Getting ready for the trip I made a list of things to bring (List of Items for Katy Trail Bicycle Ride). On Wednesday before the trip I made sure to get some grocery shopping done. Because we were going to have RV support, we decided that we wouldn’t be buying breakfast or dinner each day, instead we would make those meals. This meant we only needed to plan to purchase lunch, and any snacks on the way that we didn’t want to carry with us. We ultimately only purchased lunch 2 days, and didn’t purchase any snacks along the ride, eating what we carried with us. In addition to food for meals, I purchased a box of Honey Stinger Vanilla Waffles, some Honey Stinger Gel, and Honey Stinger Fruit Chews, to haul along with me on the ride.
I was going to be sleeping in a tent that my brother had loaned me, so I made sure to know how to set it up before we headed out. I highly recommend you do that yourself before a trip! I also ordered a “self-inflating” sleeping pad, and learned that self-inflating was a pipe dream, though manual inflation was pretty easy to do.
Wildwood to Clinton (Day 0, driving)
To get started for the trip, we headed out of Wildwood, Missouri around 4pm on Thursday the 28th. We decided to take off on Thursday, drive to Marshall Junction RV Park in order to cut the drive down a bit on Friday morning. This was planned to give us more time to ride and hopefully more sleep the night before the ride, instead of getting up at 3am and heading out. We arrived at the RV Park after dark on Thursday evening and setup camp. Mike was planning on sleeping in a Hammock for the trip, but the Marshall Junction site didn’t have a great place to setup the hammock, he slept in the RV for the night. Dan and I ended up sleeping outside, myself in my tent, and Dan in a bivy sack. Friday morning we got up early, had oatmeal or pop-tarts for breakfast and loaded up in the RV and headed south through Sedalia, towards Clinton.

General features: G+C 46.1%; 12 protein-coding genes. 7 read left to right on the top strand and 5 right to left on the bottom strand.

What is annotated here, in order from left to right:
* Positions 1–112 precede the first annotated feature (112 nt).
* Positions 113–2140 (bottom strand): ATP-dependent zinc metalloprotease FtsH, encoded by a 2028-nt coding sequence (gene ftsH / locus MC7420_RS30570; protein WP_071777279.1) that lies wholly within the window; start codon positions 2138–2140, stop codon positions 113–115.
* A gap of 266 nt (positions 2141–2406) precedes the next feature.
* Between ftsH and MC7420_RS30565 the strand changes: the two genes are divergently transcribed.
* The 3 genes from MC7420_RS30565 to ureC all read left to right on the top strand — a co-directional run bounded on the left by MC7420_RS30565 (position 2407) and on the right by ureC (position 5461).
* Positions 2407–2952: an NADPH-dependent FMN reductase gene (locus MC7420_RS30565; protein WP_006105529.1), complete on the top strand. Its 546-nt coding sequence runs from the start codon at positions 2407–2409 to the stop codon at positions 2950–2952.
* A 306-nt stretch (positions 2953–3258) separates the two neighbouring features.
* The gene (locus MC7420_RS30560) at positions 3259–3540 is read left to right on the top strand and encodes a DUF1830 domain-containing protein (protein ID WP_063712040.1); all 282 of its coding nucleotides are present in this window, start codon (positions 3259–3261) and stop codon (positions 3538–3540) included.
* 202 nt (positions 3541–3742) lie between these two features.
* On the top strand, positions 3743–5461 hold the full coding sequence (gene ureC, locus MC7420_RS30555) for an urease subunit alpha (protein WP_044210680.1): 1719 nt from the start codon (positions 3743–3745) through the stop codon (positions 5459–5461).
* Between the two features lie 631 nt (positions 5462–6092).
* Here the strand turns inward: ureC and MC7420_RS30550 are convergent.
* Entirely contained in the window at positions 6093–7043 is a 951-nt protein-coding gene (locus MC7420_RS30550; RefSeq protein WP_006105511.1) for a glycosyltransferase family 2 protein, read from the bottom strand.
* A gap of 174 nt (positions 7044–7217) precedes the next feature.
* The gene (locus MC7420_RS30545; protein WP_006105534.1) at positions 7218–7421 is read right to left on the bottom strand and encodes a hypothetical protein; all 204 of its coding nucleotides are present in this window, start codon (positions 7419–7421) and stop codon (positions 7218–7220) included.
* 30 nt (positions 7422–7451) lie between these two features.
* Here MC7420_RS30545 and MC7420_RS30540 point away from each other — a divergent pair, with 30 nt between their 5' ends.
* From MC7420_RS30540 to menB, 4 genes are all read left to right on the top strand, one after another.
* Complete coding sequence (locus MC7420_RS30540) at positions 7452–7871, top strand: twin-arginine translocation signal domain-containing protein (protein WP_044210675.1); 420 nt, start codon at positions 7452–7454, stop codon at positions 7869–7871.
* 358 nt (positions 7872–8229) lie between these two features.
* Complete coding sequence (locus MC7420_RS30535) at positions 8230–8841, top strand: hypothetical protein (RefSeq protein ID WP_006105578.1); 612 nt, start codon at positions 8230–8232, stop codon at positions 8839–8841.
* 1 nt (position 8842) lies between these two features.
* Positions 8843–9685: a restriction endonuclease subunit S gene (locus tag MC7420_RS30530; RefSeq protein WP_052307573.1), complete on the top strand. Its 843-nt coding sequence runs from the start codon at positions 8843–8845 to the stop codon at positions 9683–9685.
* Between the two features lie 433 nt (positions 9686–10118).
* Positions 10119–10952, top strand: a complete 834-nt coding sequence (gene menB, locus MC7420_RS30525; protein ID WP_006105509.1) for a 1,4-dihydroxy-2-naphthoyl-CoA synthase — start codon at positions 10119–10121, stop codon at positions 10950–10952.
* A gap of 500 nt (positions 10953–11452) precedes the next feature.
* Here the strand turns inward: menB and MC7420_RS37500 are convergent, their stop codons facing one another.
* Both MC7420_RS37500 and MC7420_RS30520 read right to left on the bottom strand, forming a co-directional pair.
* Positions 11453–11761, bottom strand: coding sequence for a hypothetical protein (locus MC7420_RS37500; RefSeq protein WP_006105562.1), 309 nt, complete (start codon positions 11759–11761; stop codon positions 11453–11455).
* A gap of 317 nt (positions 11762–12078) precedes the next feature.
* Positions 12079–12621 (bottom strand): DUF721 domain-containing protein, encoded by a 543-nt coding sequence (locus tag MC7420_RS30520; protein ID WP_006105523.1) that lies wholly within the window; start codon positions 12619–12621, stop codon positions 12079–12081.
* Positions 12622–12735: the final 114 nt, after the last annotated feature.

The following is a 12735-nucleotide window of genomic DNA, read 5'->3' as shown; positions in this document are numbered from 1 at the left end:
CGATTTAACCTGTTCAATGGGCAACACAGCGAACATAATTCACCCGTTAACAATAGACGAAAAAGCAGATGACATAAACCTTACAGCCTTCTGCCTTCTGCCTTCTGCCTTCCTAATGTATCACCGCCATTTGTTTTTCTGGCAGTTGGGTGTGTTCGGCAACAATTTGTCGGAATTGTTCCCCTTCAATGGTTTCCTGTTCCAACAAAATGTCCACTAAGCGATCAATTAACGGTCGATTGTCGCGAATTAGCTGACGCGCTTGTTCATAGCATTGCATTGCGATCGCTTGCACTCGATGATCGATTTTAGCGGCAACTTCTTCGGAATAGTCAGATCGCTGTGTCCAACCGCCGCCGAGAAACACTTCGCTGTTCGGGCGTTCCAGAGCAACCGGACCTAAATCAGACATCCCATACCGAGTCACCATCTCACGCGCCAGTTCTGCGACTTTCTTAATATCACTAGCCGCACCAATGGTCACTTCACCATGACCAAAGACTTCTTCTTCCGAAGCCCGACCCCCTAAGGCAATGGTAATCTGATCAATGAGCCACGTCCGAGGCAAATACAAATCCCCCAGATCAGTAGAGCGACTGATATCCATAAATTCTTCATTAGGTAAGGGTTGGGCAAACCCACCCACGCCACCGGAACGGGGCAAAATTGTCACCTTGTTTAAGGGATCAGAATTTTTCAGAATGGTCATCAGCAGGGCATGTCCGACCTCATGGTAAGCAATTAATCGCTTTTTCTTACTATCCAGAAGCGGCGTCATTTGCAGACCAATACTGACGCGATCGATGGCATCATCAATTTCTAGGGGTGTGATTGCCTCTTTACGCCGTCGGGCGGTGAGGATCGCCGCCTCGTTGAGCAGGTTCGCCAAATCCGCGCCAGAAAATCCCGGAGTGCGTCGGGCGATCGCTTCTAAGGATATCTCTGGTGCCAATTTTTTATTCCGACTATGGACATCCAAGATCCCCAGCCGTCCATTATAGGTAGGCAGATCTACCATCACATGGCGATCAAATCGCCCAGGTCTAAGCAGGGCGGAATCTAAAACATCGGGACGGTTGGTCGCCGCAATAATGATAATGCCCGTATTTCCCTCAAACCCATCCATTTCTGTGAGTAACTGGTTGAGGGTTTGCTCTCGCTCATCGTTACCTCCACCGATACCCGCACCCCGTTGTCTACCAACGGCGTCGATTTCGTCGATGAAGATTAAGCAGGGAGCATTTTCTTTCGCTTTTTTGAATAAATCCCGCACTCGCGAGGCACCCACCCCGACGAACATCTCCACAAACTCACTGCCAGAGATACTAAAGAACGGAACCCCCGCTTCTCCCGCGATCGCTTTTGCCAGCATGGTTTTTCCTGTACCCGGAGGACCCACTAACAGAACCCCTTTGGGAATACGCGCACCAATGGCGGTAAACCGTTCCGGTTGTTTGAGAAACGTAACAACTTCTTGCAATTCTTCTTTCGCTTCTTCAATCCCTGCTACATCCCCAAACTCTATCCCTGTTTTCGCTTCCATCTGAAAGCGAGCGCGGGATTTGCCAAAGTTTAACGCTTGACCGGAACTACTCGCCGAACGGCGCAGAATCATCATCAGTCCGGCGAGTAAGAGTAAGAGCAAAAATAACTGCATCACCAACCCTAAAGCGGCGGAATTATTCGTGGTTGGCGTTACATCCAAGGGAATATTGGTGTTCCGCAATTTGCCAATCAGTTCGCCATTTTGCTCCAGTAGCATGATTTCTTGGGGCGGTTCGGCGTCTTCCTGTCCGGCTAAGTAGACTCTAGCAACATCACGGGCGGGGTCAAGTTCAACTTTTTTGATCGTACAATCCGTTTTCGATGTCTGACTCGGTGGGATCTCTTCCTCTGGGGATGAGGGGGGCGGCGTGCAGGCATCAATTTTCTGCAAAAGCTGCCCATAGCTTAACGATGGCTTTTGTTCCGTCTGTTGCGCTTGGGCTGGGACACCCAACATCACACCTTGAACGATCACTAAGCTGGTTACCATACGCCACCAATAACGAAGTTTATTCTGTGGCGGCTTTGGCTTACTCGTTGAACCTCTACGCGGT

Clinton to New Franklin (Day 1) [Video] [Strava]
We arrived in Clinton, got organized, and managed to get on the trail around 9:10am. We rode from Clinton to Sedalia at a pretty good clip. We had fresh legs (somewhat, considering I had done Pedal The Cause 5 days earlier), but we were a little shocked to find that the Katy Trail in the western half of the state is not near as flat as it is in the eastern half of the state. For the day, 78 miles, we ended up doing 1500’ of ascent, not a large number, but definitely a lot larger than we expected based on our riding of the Katy Trail out east. Before lunch we passed the high point (see photo) of The Katy Trail.
We made it to Sedalia just before noon. We crossed the bridge over Highway 65, and headed off trail, north, through a field that dumped us onto a neighborhood street. We rode to the local Dairy Queen for lunch, filling up on food for the day. After lunch we hopped back on the trail and continued our way east through Sedalia.
Just before the caboose in Sedalia, we came across a box, that had a sign that said “Baby Rattlers” with a picture of a rattlesnake on it. As we went by, Mike and I wondered if they could be real, I joked and said I bet lunch (Saturday) that they are baby rattles, and not rattlesnakes. So we headed back to check. Needless to say, Mike picked up the tab for lunch on Saturday.
In Sedalia there is a section of the Katy Trail, from Griesson Road to Boonville Road that is closed. The detour on side streets is clearly marked (painted Katy Trail logos and arrows on the streets). It appears that this section of the trail has been out of commission since November 14, 2016, with no foreseeable end in sight, according to the Missouri State Parks site.